Former dentist Dr Anthony Lovat founded UK-based Opro in 1997 and is now a leading pioneer in oral protection, the company claiming to be the world’s most technically advanced mouthguard company.
Opro’s turnover is £6 to £7m while the Hertfordshire-based outfit has around 30 staff and has launched the world’s first instant custom-fit mouthguard.
Dentistry is an unusual environment to learn from someone in a practice as you usually work alone. But Roy Berger was someone I looked up to and learnt from – not that he ever knew it.
I would sometimes eavesdrop outside his surgery and what and how he was saying things to patients. Roy was very clear and people understood what he was saying. Everybody looked up and admired him, and it was from him I learnt about the art of communication.
Coming in as a fresh dentist, the biggest lesson I learnt was not to go out and try to convince someone of something, but just teach them about it. If I had educated someone about having a crown in their tooth, with a bit of bluff I would have soon convinced them. Roy’s mantra was about educating first.
It was a lesson I took forward in starting Opro. In the beginning, the best thing I could do was not to try and convince people to use our service, it was to educate them on the value of mouthguards and its benefits from a medical and legal perspective. This was where the company really took off, as I listened to the reaction of the teachers I spoke to. The main concerns were whether they would be in line to be sued if something went wrong and what was the best way of protecting themselves by protecting their kids.
When I went to work for Roy, it was my first job after dental school in 1981. He had practices in Harley Street and Crouch End and I was an associate in the latter, with six surgeries. When I later became a partner, my entrepreneurial skills came to the fore when I said we should grow to more than two practices and with 20 dentists working for us. My role was to look after the enterprise.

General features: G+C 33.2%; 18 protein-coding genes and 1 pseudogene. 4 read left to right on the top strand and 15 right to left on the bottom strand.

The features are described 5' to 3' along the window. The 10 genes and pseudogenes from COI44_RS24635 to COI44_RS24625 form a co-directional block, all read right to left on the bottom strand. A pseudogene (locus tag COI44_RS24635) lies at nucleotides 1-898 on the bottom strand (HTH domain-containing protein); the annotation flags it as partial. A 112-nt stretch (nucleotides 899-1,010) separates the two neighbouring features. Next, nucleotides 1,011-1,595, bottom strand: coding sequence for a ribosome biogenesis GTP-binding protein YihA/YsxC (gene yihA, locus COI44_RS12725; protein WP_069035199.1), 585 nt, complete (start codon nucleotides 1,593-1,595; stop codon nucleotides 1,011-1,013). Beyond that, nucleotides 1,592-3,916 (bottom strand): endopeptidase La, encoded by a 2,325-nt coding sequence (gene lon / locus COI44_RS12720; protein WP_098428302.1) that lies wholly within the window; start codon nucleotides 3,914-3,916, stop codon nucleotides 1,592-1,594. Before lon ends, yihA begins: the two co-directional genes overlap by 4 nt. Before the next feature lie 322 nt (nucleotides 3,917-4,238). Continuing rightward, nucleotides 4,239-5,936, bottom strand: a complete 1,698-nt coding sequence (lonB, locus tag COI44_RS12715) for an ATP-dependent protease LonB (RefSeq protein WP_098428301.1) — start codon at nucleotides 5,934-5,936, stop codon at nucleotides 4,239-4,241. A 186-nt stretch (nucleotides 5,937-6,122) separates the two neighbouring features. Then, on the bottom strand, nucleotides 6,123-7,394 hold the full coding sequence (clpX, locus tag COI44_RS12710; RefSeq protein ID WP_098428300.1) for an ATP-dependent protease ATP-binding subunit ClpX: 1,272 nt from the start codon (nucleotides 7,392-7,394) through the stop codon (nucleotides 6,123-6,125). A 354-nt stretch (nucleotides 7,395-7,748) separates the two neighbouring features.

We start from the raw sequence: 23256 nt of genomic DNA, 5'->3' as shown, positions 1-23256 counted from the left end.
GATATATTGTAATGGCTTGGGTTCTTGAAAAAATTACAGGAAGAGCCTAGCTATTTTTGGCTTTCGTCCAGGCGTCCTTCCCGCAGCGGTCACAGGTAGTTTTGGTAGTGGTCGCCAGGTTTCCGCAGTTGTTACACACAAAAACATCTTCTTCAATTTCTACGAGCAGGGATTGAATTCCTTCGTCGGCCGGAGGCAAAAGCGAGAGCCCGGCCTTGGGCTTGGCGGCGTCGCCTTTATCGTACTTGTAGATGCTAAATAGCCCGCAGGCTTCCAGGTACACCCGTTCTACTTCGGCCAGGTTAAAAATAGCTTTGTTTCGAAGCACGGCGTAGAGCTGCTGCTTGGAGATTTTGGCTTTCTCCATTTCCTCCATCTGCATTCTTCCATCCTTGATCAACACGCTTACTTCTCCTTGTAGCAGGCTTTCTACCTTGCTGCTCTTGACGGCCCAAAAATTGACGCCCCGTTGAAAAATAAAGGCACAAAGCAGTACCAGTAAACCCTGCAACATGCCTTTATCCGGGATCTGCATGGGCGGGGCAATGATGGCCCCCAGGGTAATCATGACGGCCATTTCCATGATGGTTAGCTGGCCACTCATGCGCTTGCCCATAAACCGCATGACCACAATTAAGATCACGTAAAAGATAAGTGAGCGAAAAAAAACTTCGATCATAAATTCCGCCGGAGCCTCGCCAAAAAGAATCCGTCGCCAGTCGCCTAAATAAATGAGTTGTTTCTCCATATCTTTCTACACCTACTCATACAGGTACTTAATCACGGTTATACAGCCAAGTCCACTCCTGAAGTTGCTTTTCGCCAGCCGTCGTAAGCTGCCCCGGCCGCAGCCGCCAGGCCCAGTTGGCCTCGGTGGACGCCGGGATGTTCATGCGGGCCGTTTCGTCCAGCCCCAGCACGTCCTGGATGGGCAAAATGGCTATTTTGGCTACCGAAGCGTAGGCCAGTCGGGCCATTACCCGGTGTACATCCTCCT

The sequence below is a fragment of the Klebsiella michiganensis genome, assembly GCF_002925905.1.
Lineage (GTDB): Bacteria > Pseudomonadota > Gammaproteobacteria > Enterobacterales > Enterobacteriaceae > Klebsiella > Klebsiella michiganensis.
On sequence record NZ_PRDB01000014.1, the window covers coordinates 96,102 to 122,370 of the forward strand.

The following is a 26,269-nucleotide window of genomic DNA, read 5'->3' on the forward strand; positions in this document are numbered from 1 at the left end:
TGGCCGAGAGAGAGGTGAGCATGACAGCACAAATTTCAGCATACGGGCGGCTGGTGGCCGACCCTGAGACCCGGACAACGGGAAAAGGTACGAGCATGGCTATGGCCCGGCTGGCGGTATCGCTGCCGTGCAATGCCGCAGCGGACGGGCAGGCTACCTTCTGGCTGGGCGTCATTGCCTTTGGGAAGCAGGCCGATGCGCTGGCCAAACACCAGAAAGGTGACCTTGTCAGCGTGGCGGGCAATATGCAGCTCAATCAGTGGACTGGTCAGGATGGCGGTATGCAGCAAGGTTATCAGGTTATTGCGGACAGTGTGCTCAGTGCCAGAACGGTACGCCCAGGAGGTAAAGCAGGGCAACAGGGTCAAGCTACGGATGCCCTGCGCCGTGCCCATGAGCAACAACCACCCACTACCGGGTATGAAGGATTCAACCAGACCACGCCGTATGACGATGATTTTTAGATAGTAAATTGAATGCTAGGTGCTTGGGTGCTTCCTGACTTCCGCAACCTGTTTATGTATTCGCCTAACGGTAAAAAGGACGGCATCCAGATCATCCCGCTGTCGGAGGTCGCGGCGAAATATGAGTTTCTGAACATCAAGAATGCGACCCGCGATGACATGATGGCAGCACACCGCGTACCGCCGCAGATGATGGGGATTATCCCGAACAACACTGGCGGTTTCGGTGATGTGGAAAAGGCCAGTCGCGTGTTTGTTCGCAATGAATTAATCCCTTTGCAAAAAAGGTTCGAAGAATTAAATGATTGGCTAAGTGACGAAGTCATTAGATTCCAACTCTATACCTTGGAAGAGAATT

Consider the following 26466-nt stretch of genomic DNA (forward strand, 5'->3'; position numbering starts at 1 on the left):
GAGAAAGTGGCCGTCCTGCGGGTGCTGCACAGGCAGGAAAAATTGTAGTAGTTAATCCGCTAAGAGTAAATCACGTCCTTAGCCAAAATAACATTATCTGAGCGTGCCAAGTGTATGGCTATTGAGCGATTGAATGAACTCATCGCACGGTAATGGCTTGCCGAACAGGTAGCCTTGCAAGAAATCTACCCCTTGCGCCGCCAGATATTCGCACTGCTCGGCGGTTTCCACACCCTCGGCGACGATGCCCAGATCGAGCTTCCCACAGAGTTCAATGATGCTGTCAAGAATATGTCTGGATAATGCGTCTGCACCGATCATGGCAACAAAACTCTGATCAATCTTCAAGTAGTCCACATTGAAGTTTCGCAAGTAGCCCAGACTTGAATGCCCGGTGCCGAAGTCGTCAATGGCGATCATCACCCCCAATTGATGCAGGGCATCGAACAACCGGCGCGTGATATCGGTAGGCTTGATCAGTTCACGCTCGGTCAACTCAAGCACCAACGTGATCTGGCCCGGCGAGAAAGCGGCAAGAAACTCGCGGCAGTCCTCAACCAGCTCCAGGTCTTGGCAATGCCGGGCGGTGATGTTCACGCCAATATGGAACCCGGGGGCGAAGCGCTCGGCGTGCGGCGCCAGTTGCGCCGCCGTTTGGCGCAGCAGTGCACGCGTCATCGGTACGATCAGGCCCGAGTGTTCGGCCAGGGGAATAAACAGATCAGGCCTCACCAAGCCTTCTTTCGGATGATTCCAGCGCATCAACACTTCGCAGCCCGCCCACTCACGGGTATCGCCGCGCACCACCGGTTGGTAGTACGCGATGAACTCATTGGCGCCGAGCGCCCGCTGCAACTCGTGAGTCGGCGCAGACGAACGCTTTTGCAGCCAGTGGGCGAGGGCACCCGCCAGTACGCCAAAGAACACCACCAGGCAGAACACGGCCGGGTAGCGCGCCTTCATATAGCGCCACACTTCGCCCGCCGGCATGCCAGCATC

Yet, as a dentist I didn’t like sitting in a small room hurting people and so it led me to setting up Opro (shorthand for oral protection) in 1997.
Where you are trying to disrupt an existing market, getting a message across and educating underpins everything. The key to success was getting things wrong in the first place. Curiously, this was very helpful. I wrote to hundreds of schools and received a response from one – Roger Uttley at Harrow School. The interest was huge, as 150 boys turned up for impressions.
I immediately decided to use an outside laboratory and there was no other place which could handle the volume.
I knew how mouthguards were made generally, but I wanted to deconstruct and reconstruct as a production line. There were 20 distinct steps and just by teaching someone one step you could then mesh them together without having to educate anyone hugely about what they were doing. They would become very proficient inside a day or two. During busy periods, like September for the start of school terms, we take on a lot of students and give them small steps to master for the month they are with us.
Mouthguards weren’t worn in schools when Opro started. Nowadays it is largely mandatory. We also now embed electronics in the mouthguard before sending them back to players and athletes, the data being collected appears powerful and is starting to show the way as to what may be the cause of concussion. That’s the holy grail here, being able to pinpoint when a concussion will happen. But we aren’t there yet.
What a mouthguard offers is the only place on a head which can effectively lock down some immovable chips to give accurate data. We are seeing mouthguards in all sorts of areas outside the main combat sports, the stick sports, rugby and the NFL. We are also seeing an interest from downhill skiers, the diving world – measuring the impact a diver has on water entry – and in F1, with the forces occurred by the drivers.
I think Roy realised my entrepreneurship and desire to deviate from what I was doing was strong. I don’t think it came as a huge surprise when he found out I had left dentistry to go off in a different direction.
I had spent five years learning to be a dentist and 15 years practicing. I didn’t know I had an entrepreneurial streak until I jumped ship and started Opro. As time went on I began to realise I could be more creative in this environment than I perhaps imagined.
Twenty five years ago, I asked a friend whether I was mad or clever in starting Opro. He told me to ask him in a year. Yes, I rolled the dice and it turned out okay, but not without some bumps in the road. You often learn more from things which fail than with any successes.
Dr Anthony Lovat is the founder of leading mouthguard provider OPRO, who have recently launched the world’s first Instant Custom-Fit mouthguard. For more information visit www.opro.com
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